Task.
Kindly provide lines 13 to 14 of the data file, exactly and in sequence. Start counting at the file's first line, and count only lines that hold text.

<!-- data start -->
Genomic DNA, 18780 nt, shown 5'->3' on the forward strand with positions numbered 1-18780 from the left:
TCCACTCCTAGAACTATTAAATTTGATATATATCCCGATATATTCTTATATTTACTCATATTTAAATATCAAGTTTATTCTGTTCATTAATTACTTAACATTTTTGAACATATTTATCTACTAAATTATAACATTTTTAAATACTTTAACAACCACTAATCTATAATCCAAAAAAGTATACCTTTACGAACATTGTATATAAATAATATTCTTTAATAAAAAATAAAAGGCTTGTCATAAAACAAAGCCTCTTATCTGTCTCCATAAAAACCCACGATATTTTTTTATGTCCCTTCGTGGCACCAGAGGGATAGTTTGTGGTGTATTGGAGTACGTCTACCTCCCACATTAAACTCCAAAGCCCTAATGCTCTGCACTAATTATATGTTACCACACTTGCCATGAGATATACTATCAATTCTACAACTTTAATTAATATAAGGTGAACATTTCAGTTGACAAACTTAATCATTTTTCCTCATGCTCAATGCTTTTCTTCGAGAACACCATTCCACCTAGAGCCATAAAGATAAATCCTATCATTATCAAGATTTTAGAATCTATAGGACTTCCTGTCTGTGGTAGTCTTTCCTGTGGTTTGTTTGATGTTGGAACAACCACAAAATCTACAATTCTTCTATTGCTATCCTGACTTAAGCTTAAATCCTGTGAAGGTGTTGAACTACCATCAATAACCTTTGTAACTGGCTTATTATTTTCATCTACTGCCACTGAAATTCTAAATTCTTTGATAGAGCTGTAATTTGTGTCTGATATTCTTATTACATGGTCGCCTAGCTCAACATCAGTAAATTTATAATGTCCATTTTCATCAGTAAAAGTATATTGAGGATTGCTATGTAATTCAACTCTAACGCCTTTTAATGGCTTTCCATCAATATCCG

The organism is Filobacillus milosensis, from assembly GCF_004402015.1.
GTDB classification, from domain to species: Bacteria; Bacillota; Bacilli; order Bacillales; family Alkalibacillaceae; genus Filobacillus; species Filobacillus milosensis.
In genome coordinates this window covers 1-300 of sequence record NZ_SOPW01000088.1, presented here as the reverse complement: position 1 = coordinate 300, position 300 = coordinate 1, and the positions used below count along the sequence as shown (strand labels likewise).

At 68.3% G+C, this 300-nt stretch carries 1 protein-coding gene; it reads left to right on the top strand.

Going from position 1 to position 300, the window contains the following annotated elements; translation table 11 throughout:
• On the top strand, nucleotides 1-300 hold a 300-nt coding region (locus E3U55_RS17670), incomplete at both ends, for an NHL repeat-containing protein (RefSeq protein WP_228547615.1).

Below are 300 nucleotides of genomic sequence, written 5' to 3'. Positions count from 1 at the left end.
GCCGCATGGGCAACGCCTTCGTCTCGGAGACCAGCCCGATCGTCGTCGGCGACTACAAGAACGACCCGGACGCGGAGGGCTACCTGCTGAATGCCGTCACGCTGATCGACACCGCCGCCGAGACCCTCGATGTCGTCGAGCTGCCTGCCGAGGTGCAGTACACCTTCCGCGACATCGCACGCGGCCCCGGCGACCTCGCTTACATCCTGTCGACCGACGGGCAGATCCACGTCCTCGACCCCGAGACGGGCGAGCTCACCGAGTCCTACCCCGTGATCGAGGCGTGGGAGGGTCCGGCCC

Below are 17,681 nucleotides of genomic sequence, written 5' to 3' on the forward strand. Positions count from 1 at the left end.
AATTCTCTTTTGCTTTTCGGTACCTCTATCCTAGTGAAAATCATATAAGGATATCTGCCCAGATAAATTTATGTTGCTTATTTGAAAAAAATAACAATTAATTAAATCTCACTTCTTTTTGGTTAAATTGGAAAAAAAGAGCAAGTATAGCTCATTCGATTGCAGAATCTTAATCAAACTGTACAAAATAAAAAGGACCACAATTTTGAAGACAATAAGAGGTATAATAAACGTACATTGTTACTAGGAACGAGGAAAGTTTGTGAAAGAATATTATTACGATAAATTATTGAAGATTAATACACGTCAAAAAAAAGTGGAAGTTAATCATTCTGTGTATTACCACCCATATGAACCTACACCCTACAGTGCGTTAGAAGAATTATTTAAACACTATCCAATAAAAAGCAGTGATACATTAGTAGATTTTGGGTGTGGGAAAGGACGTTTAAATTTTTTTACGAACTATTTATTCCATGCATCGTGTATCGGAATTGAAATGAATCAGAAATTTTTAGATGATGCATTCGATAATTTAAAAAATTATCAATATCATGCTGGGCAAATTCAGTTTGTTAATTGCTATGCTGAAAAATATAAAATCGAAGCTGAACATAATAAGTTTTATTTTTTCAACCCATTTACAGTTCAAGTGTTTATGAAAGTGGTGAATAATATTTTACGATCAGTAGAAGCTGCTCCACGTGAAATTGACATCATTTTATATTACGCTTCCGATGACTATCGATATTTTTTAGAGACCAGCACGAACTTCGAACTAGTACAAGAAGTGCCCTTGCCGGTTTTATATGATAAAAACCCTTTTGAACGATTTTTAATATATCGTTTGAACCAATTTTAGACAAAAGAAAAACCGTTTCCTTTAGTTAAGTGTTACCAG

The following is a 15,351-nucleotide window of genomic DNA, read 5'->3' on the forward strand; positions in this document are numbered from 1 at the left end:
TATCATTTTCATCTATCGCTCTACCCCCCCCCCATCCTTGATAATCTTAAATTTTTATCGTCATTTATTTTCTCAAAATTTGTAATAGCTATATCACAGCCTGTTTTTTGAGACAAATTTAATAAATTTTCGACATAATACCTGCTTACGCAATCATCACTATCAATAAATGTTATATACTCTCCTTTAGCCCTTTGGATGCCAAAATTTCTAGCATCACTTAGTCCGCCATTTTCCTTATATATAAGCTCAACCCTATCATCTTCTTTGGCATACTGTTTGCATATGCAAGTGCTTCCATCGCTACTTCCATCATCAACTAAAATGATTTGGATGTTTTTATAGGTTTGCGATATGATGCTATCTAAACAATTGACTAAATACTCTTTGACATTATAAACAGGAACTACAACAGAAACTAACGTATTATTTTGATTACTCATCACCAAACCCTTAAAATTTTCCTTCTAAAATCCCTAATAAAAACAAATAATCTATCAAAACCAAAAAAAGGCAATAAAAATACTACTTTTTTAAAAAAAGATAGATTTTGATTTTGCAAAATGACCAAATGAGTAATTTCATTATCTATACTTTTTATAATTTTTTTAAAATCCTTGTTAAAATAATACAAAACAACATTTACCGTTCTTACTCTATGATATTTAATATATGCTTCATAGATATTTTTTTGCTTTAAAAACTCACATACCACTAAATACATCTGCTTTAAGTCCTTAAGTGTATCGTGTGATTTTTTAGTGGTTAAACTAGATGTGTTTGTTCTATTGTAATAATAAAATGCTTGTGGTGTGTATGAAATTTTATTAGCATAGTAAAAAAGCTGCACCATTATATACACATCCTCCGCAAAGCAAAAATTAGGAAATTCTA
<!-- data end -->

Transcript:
The following is a 15,351-nucleotide window of genomic DNA, read 5'->3' on the forward strand; positions in this document are numbered from 1 at the left end:
TATCATTTTCATCTATCGCTCTACCCCCCCCCCATCCTTGATAATCTTAAATTTTTATCGTCATTTATTTTCTCAAAATTTGTAATAGCTATATCACAGCCTGTTTTTTGAGACAAATTTAATAAATTTTCGACATAATACCTGCTTACGCAATCATCACTATCAATAAATGTTATATACTCTCCTTTAGCCCTTTGGATGCCAAAATTTCTAGCATCACTTAGTCCGCCATTTTCCTTATATATAAGCTCAACCCTATCATCTTCTTTGGCATACTGTTTGCATATGCAAGTGCTTCCATCGCTACTTCCATCATCAACTAAAATGATTTGGATGTTTTTATAGGTTTGCGATATGATGCTATCTAAACAATTGACTAAATACTCTTTGACATTATAAACAGGAACTACAACAGAAACTAACGTATTATTTTGATTACTCATCACCAAACCCTTAAAATTTTCCTTCTAAAATCCCTAATAAAAACAAATAATCTATCAAAACCAAAAAAAGGCAATAAAAATACTACTTTTTTAAAAAAAGATAGATTTTGATTTTGCAAAATGACCAAATGAGTAATTTCATTATCTATACTTTTTATAATTTTTTTAAAATCCTTGTTAAAATAATACAAAACAACATTTACCGTTCTTACTCTATGATATTTAATATATGCTTCATAGATATTTTTTTGCTTTAAAAACTCACATACCACTAAATACATCTGCTTTAAGTCCTTAAGTGTATCGTGTGATTTTTTAGTGGTTAAACTAGATGTGTTTGTTCTATTGTAATAATAAAATGCTTGTGGTGTGTATGAAATTTTATTAGCATAGTAAAAAAGCTGCACCATTATATACACATCCTCCGCAAAGCAAAAATTAGGAAATTCTA